In 1975, disaster struck in Perak. The Communists assassinated the Chief Police Officer (CPO) Datuk Khoo Chong Kong and in November of that year Yuen took over as CPO Perak. Literally a case of ‘Dead Men’s Shoes’. This again was a difficult posting to say the least with kidnappers and would-be assassins all waiting to strike at the CPO and his family and despite his daughter Susan having an armed escort, one particular abduction threat led to her being sent away to UK for safety. But despite three assassination attempts, the former CPO’s murderers were arrested, tried and hanged and over the next 5 years the Communist threat was once again put into retreat by the CPO in the important and vital Perak bastion while a number of his former team were deployed in especially Kuala Lumpur, Pahang and Kelantan still working in coordinated success and effective containment of the terrorist threat. The formal Haadyai Peace Accord was not signed until 1989.
For his dedicated service to this country and its people he has been awarded a range of honours from both Federal and State, culminating with DPCM Perak (Dato) and PNBS Sarawak (Datuk), both in 1978 and the following year, SPMP Perak (Dato' Seri). Many believe that he deserves far more than these.
In 1981, Yuen was transferred again to Sarawak as Commissioner of Police where he made a great improvement in policing by persuading the authorities that more recruits and facilities were needed. He retired from the force in 1984. A remarkable career of a remarkable man.
In his retirement Dato' Seri has also authored two books about his life's work. The first, published in 1998, deals exclusively with the successful "Operation Ginger", while the second, "Nation Before Self" from 2008, deals more widely with his life from before the Japanese Occupation to the present day, and concludes with his thoughts on the Nation's future.
Describes Him Thus:
“I see Dato Seri Yuen Yuet Leng as a man with THE indomitable spirit who without an iota of hesitation, unknown to the ordinary man on the street, has "given" his whole life to the nation.
He worked under tremendous pressure and in extreme conditions to keep Perak from falling into the hands of the Communist Terrorists realizing that if the State fell, the rest of the Peninsula would be affected. Only a small, privileged, group of people knew just how hard he worked - in the field, from his office, from home and even from hospital, to crush the Communists and their underground subversive network, operating from across the Thai border. In the war against the Communists, he is unmistakably one of the Heroes of the Nation.
His well-coordinated plans in the fight against the Communists in Perak enabled the people to enjoy freedom and the business community, especially the planters, loggers and miners, "economic progress". Dato’ Seri Yuen had been a trusted beacon with exemplary leadership qualities, not only to his men but also to society at large.
Having worked alongside with this man of total unselfish devotion, I will without any reservation still do what needs to be done with him in the interest of the Nation.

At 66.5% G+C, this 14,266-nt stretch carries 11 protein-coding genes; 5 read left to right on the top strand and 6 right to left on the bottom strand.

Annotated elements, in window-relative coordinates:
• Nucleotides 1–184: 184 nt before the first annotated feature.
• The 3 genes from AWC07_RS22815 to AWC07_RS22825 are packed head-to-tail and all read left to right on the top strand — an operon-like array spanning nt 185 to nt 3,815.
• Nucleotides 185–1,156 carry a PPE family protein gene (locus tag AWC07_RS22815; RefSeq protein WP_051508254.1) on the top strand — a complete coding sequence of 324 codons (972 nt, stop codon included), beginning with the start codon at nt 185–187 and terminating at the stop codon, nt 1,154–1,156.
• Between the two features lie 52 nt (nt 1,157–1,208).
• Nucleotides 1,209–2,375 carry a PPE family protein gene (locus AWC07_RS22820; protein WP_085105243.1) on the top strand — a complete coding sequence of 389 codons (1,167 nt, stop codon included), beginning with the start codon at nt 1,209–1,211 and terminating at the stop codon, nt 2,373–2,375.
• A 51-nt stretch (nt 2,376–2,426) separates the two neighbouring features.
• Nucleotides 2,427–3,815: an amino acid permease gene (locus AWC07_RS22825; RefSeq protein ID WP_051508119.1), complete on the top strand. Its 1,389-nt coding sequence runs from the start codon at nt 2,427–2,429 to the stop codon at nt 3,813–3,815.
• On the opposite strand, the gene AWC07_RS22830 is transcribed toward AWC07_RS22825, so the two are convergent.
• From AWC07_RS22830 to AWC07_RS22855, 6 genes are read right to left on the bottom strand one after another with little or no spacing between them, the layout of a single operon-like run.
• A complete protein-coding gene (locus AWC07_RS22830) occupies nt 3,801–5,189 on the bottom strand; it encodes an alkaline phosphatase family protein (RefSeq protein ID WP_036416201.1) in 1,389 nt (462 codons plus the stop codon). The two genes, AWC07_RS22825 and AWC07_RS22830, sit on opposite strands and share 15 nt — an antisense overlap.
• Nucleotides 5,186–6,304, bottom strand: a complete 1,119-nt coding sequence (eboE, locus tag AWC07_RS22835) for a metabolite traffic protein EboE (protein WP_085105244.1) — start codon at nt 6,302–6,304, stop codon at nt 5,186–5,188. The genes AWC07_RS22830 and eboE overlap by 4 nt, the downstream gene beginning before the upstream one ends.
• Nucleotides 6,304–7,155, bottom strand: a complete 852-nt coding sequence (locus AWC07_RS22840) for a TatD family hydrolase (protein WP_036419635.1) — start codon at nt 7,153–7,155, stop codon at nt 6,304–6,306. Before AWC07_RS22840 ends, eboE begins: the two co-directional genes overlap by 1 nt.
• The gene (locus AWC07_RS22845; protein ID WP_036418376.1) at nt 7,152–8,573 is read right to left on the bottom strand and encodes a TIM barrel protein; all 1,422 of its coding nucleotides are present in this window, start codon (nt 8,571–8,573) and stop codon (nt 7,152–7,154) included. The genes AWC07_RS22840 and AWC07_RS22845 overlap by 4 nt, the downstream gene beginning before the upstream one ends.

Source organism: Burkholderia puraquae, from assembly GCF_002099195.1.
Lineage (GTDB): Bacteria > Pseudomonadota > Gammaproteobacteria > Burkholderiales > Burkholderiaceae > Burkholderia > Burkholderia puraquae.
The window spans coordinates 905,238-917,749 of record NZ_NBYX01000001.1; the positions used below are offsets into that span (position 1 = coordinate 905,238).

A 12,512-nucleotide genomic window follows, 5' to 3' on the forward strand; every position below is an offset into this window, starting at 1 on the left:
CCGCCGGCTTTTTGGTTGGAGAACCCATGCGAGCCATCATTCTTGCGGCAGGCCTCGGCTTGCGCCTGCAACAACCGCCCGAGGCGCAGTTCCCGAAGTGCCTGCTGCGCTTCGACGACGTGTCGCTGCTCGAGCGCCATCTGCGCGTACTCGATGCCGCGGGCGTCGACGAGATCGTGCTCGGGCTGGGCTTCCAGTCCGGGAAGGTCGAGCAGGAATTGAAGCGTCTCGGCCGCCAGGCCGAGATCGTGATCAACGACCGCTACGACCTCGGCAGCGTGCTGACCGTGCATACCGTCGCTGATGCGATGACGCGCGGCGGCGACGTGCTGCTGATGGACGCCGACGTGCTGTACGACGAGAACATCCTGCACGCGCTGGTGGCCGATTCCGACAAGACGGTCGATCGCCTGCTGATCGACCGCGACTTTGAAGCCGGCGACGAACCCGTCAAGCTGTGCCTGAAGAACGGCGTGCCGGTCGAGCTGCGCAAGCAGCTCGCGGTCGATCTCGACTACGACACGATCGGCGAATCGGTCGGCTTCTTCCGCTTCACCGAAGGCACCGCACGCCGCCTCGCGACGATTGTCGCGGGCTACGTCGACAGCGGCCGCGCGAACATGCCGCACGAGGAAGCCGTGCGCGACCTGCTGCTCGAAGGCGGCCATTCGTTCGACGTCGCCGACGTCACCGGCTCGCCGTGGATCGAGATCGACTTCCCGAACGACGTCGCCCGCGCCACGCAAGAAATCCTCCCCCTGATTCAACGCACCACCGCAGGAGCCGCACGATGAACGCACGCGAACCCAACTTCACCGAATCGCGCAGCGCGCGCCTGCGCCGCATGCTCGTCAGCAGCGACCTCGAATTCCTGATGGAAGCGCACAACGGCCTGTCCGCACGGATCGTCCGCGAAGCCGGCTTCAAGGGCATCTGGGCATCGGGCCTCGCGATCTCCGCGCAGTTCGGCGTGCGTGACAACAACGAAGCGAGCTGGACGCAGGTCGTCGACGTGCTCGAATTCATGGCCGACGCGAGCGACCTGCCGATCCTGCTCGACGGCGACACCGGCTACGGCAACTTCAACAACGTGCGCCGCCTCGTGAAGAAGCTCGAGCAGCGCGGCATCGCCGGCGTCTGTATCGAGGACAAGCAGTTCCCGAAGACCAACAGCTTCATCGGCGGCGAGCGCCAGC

His daughter's speech during his 80th Birthday dinner very aptly describes how she sees him as her Father and Man to his fellow men!”
“I remember my formative years, when the times we shared as a family, though scarce, but were quality and precious moments. How I cherish those moments.
Though you had spent endless hours and days at your work, which was important to you, the importance of it was not your job, but your passion for the country, your family and your men. You had been misunderstood many a time by others, sometimes even family, but you had the tenacity to push ahead, being single minded, with only one objective in mind. Your sense of duty to the country is everything to you and for that you would gladly lay your life down as a sacrifice, such that the country would be a better place for us to live in.
Mummy and I understood you and we respected you deeply for your belief. Without your belief and what you stand for, you would not be who you are - and it is so important to be who you are for that is your identity. We understood how important to you fighting for a cause is - It is like the blood that pumps the heart, without it, the heart will not beat. That is why we never questioned. We accepted for we believe in you.
Daddy, you showed me:
You are a magnanimous man and you give beyond what you receive I thank God for being your daughter. I thank God for giving me a father like you.
In my childhood, at an early age, I had to live independently from you and mummy because of the nature of your job and I was not as fortunate as other children for we did not spend as many hours in my growing up years together. Yet the little moments we had, between father and daughter were adequate to give me a firm and solid foundation of what I should be when I grew up.
I am proud to be your daughter and equally proud to thank you for the years of love and guidance, without which I would be a lesser person. I am glad to say that I am my father’s daughter.”
To read more aboutKing Edward VII School, Taiping , click here.
To read more about the book ‘Nation Before Self’, click here.
To read more about the book ‘Operation Ginger’, click here.